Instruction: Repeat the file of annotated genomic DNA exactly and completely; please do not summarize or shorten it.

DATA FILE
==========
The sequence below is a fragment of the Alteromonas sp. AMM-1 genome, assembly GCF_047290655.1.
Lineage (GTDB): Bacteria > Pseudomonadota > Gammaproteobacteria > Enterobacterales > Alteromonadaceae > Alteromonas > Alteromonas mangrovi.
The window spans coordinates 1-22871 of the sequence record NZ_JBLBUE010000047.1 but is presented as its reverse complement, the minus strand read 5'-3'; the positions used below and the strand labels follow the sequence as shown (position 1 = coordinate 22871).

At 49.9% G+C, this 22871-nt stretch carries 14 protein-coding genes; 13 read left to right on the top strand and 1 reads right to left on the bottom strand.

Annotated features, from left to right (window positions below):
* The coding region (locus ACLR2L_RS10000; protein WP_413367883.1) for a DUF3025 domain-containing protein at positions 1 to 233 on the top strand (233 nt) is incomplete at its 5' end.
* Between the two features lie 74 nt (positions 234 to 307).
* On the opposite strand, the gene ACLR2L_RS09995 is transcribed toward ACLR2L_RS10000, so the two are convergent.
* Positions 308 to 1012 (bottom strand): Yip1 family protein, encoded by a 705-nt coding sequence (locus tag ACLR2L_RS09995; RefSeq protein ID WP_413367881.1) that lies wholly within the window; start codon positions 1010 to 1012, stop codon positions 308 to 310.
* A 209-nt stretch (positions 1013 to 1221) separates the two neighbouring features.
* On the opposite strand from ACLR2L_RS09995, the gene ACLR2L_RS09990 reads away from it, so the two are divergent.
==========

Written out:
The sequence below is a fragment of the Alteromonas sp. AMM-1 genome, assembly GCF_047290655.1.
Lineage (GTDB): Bacteria > Pseudomonadota > Gammaproteobacteria > Enterobacterales > Alteromonadaceae > Alteromonas > Alteromonas mangrovi.
The window spans coordinates 1-22871 of the sequence record NZ_JBLBUE010000047.1 but is presented as its reverse complement, the minus strand read 5'-3'; the positions used below and the strand labels follow the sequence as shown (position 1 = coordinate 22871).

At 49.9% G+C, this 22871-nt stretch carries 14 protein-coding genes; 13 read left to right on the top strand and 1 reads right to left on the bottom strand.

Annotated features, from left to right (window positions below):
* The coding region (locus ACLR2L_RS10000; protein WP_413367883.1) for a DUF3025 domain-containing protein at positions 1 to 233 on the top strand (233 nt) is incomplete at its 5' end.
* Between the two features lie 74 nt (positions 234 to 307).
* On the opposite strand, the gene ACLR2L_RS09995 is transcribed toward ACLR2L_RS10000, so the two are convergent.
* Positions 308 to 1012 (bottom strand): Yip1 family protein, encoded by a 705-nt coding sequence (locus tag ACLR2L_RS09995; RefSeq protein ID WP_413367881.1) that lies wholly within the window; start codon positions 1010 to 1012, stop codon positions 308 to 310.
* A 209-nt stretch (positions 1013 to 1221) separates the two neighbouring features.
* On the opposite strand from ACLR2L_RS09995, the gene ACLR2L_RS09990 reads away from it, so the two are divergent.